Lawyer Representation Federal Disability Retirement: Biding time

Inmates in correctional facilities do it; criminals in wait; patients in doctor’s offices who have been informed that there will be a short delay because of an emergency procedure that the physician had to attend to; and most of us in general who live life anticipating disasters, tomorrow’s unfortunate events or the next day’s calamity to come.

We all bide our time in living our lives, and it is the time of biding that is wasted away until, near our deathbed, the expected outcome of disaster never came, the calamity never developed and the corrosion of life never materialized.  It is one thing to wait on another person; another altogether to engage in the patient virtue of sitting motionless or passing the time away in anticipation of something beyond; it is quite another, and perhaps unique, that human beings actually actively engage in the activity of “biding time” in order to start a process.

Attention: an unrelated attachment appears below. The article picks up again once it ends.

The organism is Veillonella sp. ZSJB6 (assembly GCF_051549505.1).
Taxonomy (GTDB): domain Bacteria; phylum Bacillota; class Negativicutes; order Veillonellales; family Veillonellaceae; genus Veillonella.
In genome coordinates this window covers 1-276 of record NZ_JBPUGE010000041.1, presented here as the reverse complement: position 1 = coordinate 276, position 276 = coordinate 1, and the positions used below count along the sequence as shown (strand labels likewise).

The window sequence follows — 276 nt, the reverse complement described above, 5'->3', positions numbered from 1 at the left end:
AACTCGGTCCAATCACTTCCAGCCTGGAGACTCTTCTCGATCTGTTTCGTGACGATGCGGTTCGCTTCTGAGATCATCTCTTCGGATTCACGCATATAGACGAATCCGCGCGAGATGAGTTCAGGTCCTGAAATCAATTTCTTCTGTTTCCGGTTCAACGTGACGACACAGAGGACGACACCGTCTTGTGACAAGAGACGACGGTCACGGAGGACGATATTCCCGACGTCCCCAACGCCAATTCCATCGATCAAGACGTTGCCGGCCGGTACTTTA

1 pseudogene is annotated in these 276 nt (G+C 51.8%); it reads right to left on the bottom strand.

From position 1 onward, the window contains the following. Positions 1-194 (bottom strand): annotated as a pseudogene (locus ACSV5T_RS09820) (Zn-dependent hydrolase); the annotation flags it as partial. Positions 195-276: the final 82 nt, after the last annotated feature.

Vengeance often takes biding of time; planning for a future definitely requires biding time; and old men and women in nursing homes have nothing better to do than to bide one’s time.  To live life biding time, even at the horizon of one’s twilight in elder states of despair, is no way to exist.

For Federal employees and U.S. Postal workers who are beginning the process of, have already begun the procedural steps to, or otherwise are in the middle of the administrative process of preparing, formulating or filing a Federal Disability Retirement application with the U.S. Office of Personnel Management, whether the Federal or Postal employee is under FERS, CSRS or CSRS Offset, the key to “biding time” during this complex administrative process is to have “a plan”.

It is a long, arduous, difficult and time-consuming process.  Even after it is successfully filed, the time waiting upon a decision just at the First Stage of the administrative process can now take a very, very long time, and how one plans to bide one’s time during this long process is something one needs to consider.